Even though they were born just a few years later than their millennial predecessors, the members of Generation Z are a distinctive bunch.
Aside from being the first true "digital natives," Gen Z is on track to surpass previous generations as the most diverse and the most educated, according to the Pew Research Center's analysis of the U.S. Census Bureau's 2018 Current Population Survey.
But Generation Z students and millennials are in lockstep on several key social and political issues, according to Pew's survey of 920 U.S. teens (ages 13 to 17) and their survey of 10,682 adults (ages 18 and older).
To understand how Gen Z's opinions compare with those of their older counterparts, Pew combined data from their teen survey with data from the 18- to 21-year-old respondents from their adult survey. And to understand how Gen Z differs demographically, Pew compared the Census Bureau data on Gen Z, who were 6 to 21 years old in 2018, with data on previous generations when they were in the same age range.
Based on these reports, we rounded up a few fast facts about Gen Z.
1: Gen Z is the most racially and ethnically diverse generation yet
- Just 52% of Gen Z identify as white, compared with 61% of millennials;
- One in four Gen Zers identify as Hispanic, compared with 18% of millennials; and
- 6% of Gen Z identify as Asian, compared with 4% of millennials.
2: More Gen Zers are pursuing college than previous generations
- 59% of 18- to 20-year-old Gen Zers were in college in 2017, compared with 53% of similarly-aged millennials in 2002;
- More than half of Hispanic Gen Zers (55%) and African-American Gen Zers (54%) were enrolled in college, compared with 34% and 47% of their respective millennial peers; and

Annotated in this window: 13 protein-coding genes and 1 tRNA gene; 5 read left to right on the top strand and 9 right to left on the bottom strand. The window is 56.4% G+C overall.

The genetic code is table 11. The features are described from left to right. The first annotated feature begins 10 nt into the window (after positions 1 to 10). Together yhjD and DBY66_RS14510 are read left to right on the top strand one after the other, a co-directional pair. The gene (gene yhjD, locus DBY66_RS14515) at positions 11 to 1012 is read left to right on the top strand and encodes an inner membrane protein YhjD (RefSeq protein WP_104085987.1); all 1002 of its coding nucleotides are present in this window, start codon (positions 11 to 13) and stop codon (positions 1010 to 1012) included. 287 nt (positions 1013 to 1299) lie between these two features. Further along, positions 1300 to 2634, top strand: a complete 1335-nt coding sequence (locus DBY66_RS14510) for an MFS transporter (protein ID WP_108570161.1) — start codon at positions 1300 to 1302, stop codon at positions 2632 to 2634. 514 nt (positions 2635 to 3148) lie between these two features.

- Two-thirds of Gen Z women were enrolled in college, compared with 57% of millennial women.
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3: Gen Z is more likely to have a parent with a bachelor's degree or more
- 43% of Gen Z have at least one parent with a bachelor's degree or more, compared with 32% of millennials in 2002 and 23% of Gen X in 1986.
4: Gen Z is more open to different gender identities
- 59% of Gen Z say forms should include options other than "man" or "woman," compared with 50% of millennials;
- 35% of Gen Z know someone who uses gender-neutral pronouns, compared with 25% of millennials and 16% of Gen X; and
- Half of Gen Z and millennials say society isn't accepting enough of people who don’t identify as a man or a woman, whereas only 39% of Gen X and 36% of Baby Boomers agree.
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5: Gen Z views racial and ethnic diversity positively
- More than 60% of Gen Z and millennials say increasing racial and ethnic diversity is good for society, while just 52% of Gen X and 48% of Boomers agree.
6: Gen Z is more likely than millennials to say people should be careful with offensive language
- 46% of Gen Z say people need to be more careful with potentially offensive language, while only 39% of millennials agree; while
- The majority of both Gen Z and millennials say people are too easily offended.
7: Gen Z and millennials support same-sex and interracial marriage
- Nearly half of Gen Z (48%) and of millennials (47%) say same-sex marriage is a good thing for society, compared with a third or less of Gen X and Boomers; and
- 53% of Gen Z and millennials say interracial marriage is good for society, whereas the majority of Gen Xers and Boomers are indifferent, with more than half saying it doesn't make a difference for society.
8: Gen Z women are more enthusiastic about women entering politics than Gen Z men
- 76% of Gen Z women say the growing number of women running for office is a positive change for society, compared with 57% of Gen Z men.
9: Gen Z and millennials most likely to see link between human activity and climate change
- More than half of Gen Z (54%) and millennials (56%) say the earth is getting warmer due to human activity, while roughly four-in-ten Gen Xers and Boomers agree.
(Dimock, Pew Research Center, 1/17; Parker et al., Pew Research Center, 1/17; Fry/Parker, Pew Research Center, 11/15/2018).
Keep reading: What Gen Z wants from college search, in their own words
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